New monitoring platform aims to teach artificial lift autonomy

Cloud computing, artificial intelligence and machine learning are all talked about from industry to industry. Now, they are coming into the oil patch.

Startup Boomerang SCADA is launching a platform comprised of proprietary software, cloud computing and peripherals that teach artificial lift systems to monitor and automate themselves.

“The way it’s monitored is based on an old architecture, where you get readings every 10 minutes,” explained Austin deGraaf, vice president of operations. “The new wave is microservers, cloud computing and edge devices.”

Instead of building one huge monolithic system, he said Boomerang can build a system to do different tasks at different levels – monitoring all the oil wells, setting downhole parameters and surface parameters – at the same price as that information every 10 minutes. .

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“An edge device sits at the edge of the microserver. If you teach the rules of that device and put algorithms into the device, it can detect anomalies and make live changes,” said deGraaf.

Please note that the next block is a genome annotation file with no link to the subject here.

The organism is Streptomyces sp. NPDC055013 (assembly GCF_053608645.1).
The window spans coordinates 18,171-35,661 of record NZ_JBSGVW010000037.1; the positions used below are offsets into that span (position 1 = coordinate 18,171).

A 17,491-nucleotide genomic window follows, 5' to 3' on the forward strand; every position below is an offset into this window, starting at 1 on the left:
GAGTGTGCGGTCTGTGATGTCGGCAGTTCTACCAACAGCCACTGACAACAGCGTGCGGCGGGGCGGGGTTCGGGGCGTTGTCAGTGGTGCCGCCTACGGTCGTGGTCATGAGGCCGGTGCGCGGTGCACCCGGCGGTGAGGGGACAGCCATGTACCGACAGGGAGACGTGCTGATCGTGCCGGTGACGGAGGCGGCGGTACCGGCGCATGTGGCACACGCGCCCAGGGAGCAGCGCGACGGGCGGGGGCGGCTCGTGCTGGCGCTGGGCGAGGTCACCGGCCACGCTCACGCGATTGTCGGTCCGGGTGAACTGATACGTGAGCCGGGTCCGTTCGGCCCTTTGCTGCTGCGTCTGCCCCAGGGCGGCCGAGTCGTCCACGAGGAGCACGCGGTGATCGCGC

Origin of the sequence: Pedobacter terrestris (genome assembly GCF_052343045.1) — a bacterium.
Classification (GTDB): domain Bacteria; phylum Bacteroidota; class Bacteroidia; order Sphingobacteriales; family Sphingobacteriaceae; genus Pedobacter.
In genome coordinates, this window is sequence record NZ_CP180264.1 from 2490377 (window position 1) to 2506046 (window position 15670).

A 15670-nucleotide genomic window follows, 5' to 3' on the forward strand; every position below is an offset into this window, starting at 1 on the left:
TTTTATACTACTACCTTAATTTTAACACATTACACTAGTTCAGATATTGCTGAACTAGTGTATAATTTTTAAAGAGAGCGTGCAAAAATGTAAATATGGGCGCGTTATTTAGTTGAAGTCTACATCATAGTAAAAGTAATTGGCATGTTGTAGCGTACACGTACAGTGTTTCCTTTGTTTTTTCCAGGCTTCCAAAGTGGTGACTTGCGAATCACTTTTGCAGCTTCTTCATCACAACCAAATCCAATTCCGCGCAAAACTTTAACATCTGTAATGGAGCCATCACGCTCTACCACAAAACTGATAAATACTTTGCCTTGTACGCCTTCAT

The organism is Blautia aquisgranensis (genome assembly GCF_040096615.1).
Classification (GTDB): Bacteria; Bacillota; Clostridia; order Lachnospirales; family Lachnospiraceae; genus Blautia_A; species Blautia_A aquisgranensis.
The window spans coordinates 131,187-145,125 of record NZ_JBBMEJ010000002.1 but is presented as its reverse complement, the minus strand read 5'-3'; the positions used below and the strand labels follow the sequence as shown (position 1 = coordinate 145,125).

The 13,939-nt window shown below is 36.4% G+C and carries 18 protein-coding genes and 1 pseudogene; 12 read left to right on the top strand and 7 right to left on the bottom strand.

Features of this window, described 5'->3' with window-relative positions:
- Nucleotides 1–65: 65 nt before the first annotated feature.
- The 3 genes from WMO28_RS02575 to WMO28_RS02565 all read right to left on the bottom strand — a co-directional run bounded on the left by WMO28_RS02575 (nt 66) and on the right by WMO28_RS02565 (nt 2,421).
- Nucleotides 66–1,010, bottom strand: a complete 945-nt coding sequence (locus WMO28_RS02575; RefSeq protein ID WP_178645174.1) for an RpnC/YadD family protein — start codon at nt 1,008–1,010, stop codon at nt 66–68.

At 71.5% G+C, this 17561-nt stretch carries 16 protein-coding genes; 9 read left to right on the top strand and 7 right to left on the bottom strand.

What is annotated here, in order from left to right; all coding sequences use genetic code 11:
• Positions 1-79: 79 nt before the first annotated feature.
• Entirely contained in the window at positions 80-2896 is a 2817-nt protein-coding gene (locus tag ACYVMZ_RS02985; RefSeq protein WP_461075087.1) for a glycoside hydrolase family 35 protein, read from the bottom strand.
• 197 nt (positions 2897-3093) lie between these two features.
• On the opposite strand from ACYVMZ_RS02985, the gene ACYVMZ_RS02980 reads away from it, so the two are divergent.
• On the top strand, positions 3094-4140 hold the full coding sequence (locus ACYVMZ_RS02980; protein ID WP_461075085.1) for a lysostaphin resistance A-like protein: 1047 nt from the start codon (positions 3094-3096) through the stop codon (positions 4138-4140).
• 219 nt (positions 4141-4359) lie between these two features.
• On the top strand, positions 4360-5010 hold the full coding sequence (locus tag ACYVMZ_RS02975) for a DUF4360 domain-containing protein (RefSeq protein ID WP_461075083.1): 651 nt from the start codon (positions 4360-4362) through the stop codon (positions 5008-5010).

Experts will need those rules teaching machines, especially in the oil patch, teaching individual rules to individual wells, he noted.

“We have a client, Mike. We put Mike’s brain in a box – Mike is in a box,” deGraaf said.

The company’s platform is being well received, and deGraaf said what they’re seeing is that edge devices are being taught semi-autonomous rules.

“We think it will take six months to a year before clients are comfortable giving up full independence,” he said of himself and the two colleagues who founded the company. “When they see wells speed up or slow down every morning, they’ll be more comfortable transitioning to full independence.”

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There will still be work to be done in the field, but that will require fewer people and allow companies to better deploy their staff.

Boomerang works with operators and artificial lift companies to customize its platform, which deGraaf said can monitor 1,000 wells or 10 wells.


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